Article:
Everytime you turn around now
there is something oversized
going up which interupts view
corridors, has traffic and
envoronmental impact. The horses
can adapt- it' all the new
human herds that are a worry! PL

Anonymous said...

"The show world has decided they are not fancying the American thoroughbred, and that’s left them without a home." What are you talking about the thoroughbred mares who are tall and good movers are in high demand to the quarter horse industry. A good horse will always have a home. It is the substandard ones who wont and I do agree that slaughter is where they should go. They are better off being killed. Than having someone who has no knowledge trying to care for them.

Anonymous said...

They are better off being killed. Than having someone who has no knowledge trying to care for them.

Thank you, God. Always nice to hear from you.

Anonymous said...

Why have them suffer many years of bad care and neglect? I'm sorry to offend you but most people do not even understand the care that these animals need or the expense that it is going to cost. Do you?

Anonymous said...

I'm sorry to offend you but most people do not even understand the care that these animals need or the expense that it is going to cost. Do you?

Do you?

Prove it.

While you're at it, prove that the people in the article don't know what they're doing, as you seem to be implying.

Anonymous said...

Alexis is an amazing healer. Her compassion for animals knows no bounds!I have seen her go out of her way to cure animals that are not her own.I wish all people could have this type of understanding and devotion that she shows in her everyday work.

Much love ,
Amy Weber
Oak Park , Ca

Furry Herbalist said...

Why is it that people with comments like "they are better off being killed" are ashamed to post their names? I believe it was Mark Twain who said "I have never regretted anything I didn't say!" Blogs remove that regret absolutely for those who refuse to take responsibility for their comments.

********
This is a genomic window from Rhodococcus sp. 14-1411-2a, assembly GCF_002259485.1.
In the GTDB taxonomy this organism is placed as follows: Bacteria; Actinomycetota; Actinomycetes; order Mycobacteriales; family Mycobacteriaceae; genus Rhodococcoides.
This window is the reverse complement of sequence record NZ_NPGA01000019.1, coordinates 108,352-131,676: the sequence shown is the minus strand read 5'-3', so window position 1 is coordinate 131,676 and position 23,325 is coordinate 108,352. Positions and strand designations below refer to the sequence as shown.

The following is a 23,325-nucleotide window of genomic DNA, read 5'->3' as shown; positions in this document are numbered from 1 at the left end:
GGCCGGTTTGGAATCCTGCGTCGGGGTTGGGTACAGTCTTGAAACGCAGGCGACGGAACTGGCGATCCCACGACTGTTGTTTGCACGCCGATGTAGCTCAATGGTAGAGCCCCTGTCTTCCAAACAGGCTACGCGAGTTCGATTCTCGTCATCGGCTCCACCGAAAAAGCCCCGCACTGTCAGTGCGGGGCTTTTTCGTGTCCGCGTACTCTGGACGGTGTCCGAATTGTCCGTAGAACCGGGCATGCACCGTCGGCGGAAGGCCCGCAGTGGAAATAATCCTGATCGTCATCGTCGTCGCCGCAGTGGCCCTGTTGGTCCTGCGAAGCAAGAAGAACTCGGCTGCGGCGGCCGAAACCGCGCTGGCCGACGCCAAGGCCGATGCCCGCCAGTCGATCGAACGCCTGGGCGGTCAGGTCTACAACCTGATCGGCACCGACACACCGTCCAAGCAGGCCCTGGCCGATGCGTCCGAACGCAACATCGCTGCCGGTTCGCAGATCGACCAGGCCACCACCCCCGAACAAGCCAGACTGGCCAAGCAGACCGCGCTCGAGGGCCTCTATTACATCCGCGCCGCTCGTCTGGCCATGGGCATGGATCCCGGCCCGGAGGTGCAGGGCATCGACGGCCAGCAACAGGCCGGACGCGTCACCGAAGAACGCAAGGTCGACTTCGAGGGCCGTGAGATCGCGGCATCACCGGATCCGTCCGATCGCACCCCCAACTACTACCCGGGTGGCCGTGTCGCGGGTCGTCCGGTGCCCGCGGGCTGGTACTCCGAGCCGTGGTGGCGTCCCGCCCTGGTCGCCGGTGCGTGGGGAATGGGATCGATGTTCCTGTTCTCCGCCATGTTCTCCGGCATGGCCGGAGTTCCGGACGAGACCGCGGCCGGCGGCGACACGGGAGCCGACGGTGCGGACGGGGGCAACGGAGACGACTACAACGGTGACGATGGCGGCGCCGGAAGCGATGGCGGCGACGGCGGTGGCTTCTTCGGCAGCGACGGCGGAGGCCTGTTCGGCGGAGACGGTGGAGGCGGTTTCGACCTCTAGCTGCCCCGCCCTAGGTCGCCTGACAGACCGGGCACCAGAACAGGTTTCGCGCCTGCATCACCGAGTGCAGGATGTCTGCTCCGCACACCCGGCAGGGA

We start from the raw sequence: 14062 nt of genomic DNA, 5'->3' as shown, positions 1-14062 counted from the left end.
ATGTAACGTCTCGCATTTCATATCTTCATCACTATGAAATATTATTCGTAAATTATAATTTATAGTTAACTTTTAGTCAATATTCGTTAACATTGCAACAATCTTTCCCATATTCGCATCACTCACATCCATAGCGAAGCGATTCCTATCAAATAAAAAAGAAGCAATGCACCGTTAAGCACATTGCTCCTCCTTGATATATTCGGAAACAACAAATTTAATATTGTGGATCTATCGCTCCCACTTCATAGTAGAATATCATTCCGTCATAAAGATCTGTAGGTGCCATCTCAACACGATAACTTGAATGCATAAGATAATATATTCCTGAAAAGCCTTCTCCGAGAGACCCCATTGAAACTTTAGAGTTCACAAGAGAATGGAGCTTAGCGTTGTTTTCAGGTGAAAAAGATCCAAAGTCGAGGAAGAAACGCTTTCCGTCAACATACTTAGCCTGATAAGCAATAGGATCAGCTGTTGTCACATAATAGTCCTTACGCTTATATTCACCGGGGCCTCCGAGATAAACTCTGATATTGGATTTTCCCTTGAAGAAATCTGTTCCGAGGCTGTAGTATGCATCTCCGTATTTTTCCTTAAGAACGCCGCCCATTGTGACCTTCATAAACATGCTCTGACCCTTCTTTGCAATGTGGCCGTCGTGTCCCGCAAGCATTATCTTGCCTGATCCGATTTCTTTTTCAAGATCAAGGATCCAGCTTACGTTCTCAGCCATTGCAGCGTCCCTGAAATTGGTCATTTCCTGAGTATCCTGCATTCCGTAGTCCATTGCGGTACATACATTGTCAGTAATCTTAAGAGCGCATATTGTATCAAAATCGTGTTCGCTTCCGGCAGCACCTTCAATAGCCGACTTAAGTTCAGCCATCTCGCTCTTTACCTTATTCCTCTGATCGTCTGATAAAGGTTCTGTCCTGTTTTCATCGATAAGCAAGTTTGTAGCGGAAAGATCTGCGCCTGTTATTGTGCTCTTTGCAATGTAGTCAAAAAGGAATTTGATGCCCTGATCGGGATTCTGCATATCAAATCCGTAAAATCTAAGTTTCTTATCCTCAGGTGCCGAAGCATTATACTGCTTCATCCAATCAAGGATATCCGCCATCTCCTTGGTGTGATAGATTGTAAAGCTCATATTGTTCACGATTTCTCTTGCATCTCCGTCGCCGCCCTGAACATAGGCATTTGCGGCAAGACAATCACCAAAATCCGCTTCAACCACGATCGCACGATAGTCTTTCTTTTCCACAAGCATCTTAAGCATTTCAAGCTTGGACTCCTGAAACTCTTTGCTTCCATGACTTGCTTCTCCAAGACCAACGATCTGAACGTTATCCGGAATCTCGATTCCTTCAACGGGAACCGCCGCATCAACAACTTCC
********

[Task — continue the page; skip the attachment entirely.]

I must admit that I am appalled at how many Californians keep horses. Small dirt pens, no browse, all their natural instincts tharwted. These horses must be incredibly bored and under stimulated. Back east horses have miles of pasture, green grass and the luxury of associating with a herd.

Having said that, who is anyone to determine what a "substandard" horse is? The race industry, the show industry? The equine equivalent of the Haute Couture fashion world? Who? Our homes are populated with dogs and cats who wouldn't have a snowball's chance in hell if put into a show ring, but they are loved & cherished members of families. Who cares if their legs aren't long enough, ears aren't the right shape or tail is set too low? Only the competitive "mine is better than yours" show folks are concerned with these things in dogs, cats OR horses.

These thow-away horses deserve just as much love as the flashy "perfect" show horses. Give me a "common, coarse and cobby" four-legged any day!
Hip, Hip, Hoorah for all the rescuers of any species!

B Dawson
Noah's Apothecary
Ojai, CA

Anonymous said...

For those that are following this item and waiting for the story to appear in Nat Geo, the wait is almost over. Look for the magazine near the end of October 2007.

To contribute time, goods or funds to the horse rescue effort of Ojai's own Equine Sanctuary, visit their site:

The Equine Sanctuary

The horses could use your help.